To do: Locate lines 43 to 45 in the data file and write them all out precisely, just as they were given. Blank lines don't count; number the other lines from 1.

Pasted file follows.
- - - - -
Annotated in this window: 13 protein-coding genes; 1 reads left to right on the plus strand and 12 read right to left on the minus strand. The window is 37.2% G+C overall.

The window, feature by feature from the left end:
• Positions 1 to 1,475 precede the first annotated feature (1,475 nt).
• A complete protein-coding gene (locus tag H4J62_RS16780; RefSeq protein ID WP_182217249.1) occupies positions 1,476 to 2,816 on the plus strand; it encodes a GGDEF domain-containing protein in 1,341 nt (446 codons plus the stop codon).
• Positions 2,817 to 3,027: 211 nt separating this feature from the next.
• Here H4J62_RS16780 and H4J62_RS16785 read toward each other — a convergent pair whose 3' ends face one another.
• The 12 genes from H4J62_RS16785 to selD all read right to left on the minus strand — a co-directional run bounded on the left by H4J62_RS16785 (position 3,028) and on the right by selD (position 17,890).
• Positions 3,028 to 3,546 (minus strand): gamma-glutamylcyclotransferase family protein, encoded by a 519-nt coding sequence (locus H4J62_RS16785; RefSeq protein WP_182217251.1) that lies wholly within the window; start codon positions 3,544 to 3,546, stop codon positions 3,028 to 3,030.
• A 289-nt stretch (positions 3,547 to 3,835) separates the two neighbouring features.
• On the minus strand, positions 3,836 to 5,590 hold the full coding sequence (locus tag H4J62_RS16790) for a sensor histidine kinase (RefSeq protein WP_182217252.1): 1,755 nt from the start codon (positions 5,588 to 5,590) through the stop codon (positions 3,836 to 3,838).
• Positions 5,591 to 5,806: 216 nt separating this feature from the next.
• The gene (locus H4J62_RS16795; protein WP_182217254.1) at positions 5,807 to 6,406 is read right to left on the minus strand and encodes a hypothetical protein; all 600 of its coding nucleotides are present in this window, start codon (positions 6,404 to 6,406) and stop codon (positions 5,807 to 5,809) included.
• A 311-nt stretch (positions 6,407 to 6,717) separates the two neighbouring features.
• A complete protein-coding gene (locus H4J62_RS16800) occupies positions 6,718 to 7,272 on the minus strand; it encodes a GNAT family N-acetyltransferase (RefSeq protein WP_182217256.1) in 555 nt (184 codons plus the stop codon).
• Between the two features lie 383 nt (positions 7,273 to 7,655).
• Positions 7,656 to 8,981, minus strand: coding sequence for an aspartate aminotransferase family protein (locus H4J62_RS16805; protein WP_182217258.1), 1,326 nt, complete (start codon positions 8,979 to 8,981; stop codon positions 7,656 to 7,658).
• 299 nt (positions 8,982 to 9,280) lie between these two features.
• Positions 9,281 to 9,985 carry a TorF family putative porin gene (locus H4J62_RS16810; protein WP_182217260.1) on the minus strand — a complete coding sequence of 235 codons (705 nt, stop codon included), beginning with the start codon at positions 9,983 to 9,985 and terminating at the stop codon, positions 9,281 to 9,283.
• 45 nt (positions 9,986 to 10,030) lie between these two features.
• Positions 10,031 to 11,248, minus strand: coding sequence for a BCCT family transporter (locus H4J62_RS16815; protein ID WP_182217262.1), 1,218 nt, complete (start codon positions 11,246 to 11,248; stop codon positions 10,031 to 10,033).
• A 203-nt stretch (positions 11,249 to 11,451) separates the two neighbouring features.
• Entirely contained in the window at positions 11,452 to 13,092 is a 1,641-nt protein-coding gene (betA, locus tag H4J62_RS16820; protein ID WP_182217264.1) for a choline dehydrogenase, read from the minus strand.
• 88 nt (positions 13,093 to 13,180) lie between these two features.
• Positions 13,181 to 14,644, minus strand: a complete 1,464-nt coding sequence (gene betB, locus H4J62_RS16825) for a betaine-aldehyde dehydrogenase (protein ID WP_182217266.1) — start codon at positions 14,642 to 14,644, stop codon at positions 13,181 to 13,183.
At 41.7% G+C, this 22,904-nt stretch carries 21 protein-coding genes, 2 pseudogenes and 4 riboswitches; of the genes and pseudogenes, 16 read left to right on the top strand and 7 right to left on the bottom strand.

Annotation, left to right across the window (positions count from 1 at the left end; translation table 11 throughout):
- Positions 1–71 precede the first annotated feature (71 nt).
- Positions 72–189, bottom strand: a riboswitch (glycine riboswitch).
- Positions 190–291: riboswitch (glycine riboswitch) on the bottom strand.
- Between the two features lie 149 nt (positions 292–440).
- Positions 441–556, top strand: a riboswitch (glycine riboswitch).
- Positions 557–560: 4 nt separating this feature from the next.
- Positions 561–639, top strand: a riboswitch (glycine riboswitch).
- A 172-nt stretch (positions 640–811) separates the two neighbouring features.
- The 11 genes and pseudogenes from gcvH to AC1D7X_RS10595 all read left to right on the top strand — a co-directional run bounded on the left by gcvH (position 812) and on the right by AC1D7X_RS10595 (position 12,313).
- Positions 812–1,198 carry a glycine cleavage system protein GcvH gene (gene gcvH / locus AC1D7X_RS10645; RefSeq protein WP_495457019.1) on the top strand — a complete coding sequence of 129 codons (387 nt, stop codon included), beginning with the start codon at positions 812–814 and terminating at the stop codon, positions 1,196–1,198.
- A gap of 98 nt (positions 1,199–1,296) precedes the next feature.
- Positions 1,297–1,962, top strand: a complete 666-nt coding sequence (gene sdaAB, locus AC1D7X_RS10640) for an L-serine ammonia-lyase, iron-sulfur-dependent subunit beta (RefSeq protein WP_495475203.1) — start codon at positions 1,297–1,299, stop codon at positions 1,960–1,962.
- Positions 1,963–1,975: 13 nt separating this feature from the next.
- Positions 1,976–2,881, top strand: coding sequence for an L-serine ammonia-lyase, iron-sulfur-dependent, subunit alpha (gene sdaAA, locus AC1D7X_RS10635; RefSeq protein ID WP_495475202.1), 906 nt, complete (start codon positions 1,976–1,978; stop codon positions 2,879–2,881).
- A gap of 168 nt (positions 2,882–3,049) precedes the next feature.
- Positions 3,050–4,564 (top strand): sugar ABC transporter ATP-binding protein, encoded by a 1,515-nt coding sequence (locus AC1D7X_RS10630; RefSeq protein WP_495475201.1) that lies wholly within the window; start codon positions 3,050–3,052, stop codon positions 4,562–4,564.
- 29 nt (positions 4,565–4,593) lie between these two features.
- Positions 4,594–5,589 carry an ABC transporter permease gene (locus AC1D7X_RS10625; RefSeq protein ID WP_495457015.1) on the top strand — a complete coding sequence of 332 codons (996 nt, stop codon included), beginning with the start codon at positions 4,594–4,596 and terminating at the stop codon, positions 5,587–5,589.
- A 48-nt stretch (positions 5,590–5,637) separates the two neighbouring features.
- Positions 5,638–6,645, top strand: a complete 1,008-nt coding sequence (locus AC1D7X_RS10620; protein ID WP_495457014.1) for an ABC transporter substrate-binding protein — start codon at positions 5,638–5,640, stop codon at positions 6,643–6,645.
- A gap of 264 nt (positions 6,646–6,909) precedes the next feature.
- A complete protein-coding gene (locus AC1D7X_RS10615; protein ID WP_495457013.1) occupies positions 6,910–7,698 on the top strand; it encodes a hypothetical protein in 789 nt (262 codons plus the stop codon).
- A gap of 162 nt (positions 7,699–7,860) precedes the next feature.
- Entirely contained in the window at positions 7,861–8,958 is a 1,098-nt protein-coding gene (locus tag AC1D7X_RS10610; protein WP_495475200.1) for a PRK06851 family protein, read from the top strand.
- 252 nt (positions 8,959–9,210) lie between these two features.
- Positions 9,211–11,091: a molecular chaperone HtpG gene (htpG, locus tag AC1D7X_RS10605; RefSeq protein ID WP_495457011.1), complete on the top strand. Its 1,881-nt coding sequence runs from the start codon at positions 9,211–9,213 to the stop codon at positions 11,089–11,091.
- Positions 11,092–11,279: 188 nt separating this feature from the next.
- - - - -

- 29 nt (positions 4,565–4,593) lie between these two features.
- Positions 4,594–5,589 carry an ABC transporter permease gene (locus AC1D7X_RS10625; RefSeq protein ID WP_495457015.1) on the top strand — a complete coding sequence of 332 codons (996 nt, stop codon included), beginning with the start codon at positions 4,594–4,596 and terminating at the stop codon, positions 5,587–5,589.
- A 48-nt stretch (positions 5,590–5,637) separates the two neighbouring features.